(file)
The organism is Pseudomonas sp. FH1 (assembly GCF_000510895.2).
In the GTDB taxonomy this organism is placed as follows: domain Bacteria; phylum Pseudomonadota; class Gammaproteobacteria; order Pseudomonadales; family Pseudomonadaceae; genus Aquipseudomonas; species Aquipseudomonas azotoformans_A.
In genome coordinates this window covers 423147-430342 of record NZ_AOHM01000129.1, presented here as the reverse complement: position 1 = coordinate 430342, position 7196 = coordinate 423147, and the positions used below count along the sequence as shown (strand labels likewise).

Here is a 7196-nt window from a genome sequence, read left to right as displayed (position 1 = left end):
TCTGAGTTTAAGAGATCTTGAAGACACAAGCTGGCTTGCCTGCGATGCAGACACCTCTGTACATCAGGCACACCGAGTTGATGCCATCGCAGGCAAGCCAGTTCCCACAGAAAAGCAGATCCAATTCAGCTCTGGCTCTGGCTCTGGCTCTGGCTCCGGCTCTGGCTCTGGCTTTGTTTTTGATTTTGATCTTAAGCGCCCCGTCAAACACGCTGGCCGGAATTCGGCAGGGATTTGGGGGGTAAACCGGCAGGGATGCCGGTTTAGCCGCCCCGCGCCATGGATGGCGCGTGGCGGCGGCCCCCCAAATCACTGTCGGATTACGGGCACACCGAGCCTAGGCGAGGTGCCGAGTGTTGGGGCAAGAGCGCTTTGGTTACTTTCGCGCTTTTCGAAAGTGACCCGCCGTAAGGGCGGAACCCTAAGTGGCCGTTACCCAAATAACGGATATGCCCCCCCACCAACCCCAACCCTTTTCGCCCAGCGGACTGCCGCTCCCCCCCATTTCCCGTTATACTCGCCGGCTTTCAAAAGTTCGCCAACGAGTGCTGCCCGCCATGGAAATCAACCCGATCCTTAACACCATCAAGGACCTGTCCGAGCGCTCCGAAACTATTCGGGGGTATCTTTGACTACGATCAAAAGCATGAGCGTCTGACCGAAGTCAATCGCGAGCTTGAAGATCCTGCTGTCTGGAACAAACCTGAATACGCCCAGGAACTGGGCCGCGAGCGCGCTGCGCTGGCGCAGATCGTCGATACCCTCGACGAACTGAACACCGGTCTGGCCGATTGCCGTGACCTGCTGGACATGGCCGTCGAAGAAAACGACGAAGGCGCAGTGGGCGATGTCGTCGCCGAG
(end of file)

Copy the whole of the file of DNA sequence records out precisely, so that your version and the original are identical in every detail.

The organism is Pseudomonas sp. FH1 (assembly GCF_000510895.2).
In the GTDB taxonomy this organism is placed as follows: domain Bacteria; phylum Pseudomonadota; class Gammaproteobacteria; order Pseudomonadales; family Pseudomonadaceae; genus Aquipseudomonas; species Aquipseudomonas azotoformans_A.
In genome coordinates this window covers 423147-430342 of record NZ_AOHM01000129.1, presented here as the reverse complement: position 1 = coordinate 430342, position 7196 = coordinate 423147, and the positions used below count along the sequence as shown (strand labels likewise).

Here is a 7196-nt window from a genome sequence, read left to right as displayed (position 1 = left end):
TCTGAGTTTAAGAGATCTTGAAGACACAAGCTGGCTTGCCTGCGATGCAGACACCTCTGTACATCAGGCACACCGAGTTGATGCCATCGCAGGCAAGCCAGTTCCCACAGAAAAGCAGATCCAATTCAGCTCTGGCTCTGGCTCTGGCTCTGGCTCCGGCTCTGGCTCTGGCTTTGTTTTTGATTTTGATCTTAAGCGCCCCGTCAAACACGCTGGCCGGAATTCGGCAGGGATTTGGGGGGTAAACCGGCAGGGATGCCGGTTTAGCCGCCCCGCGCCATGGATGGCGCGTGGCGGCGGCCCCCCAAATCACTGTCGGATTACGGGCACACCGAGCCTAGGCGAGGTGCCGAGTGTTGGGGCAAGAGCGCTTTGGTTACTTTCGCGCTTTTCGAAAGTGACCCGCCGTAAGGGCGGAACCCTAAGTGGCCGTTACCCAAATAACGGATATGCCCCCCCACCAACCCCAACCCTTTTCGCCCAGCGGACTGCCGCTCCCCCCCATTTCCCGTTATACTCGCCGGCTTTCAAAAGTTCGCCAACGAGTGCTGCCCGCCATGGAAATCAACCCGATCCTTAACACCATCAAGGACCTGTCCGAGCGCTCCGAAACTATTCGGGGGTATCTTTGACTACGATCAAAAGCATGAGCGTCTGACCGAAGTCAATCGCGAGCTTGAAGATCCTGCTGTCTGGAACAAACCTGAATACGCCCAGGAACTGGGCCGCGAGCGCGCTGCGCTGGCGCAGATCGTCGATACCCTCGACGAACTGAACACCGGTCTGGCCGATTGCCGTGACCTGCTGGACATGGCCGTCGAAGAAAACGACGAAGGCGCAGTGGGCGATGTCGTCGCCGAG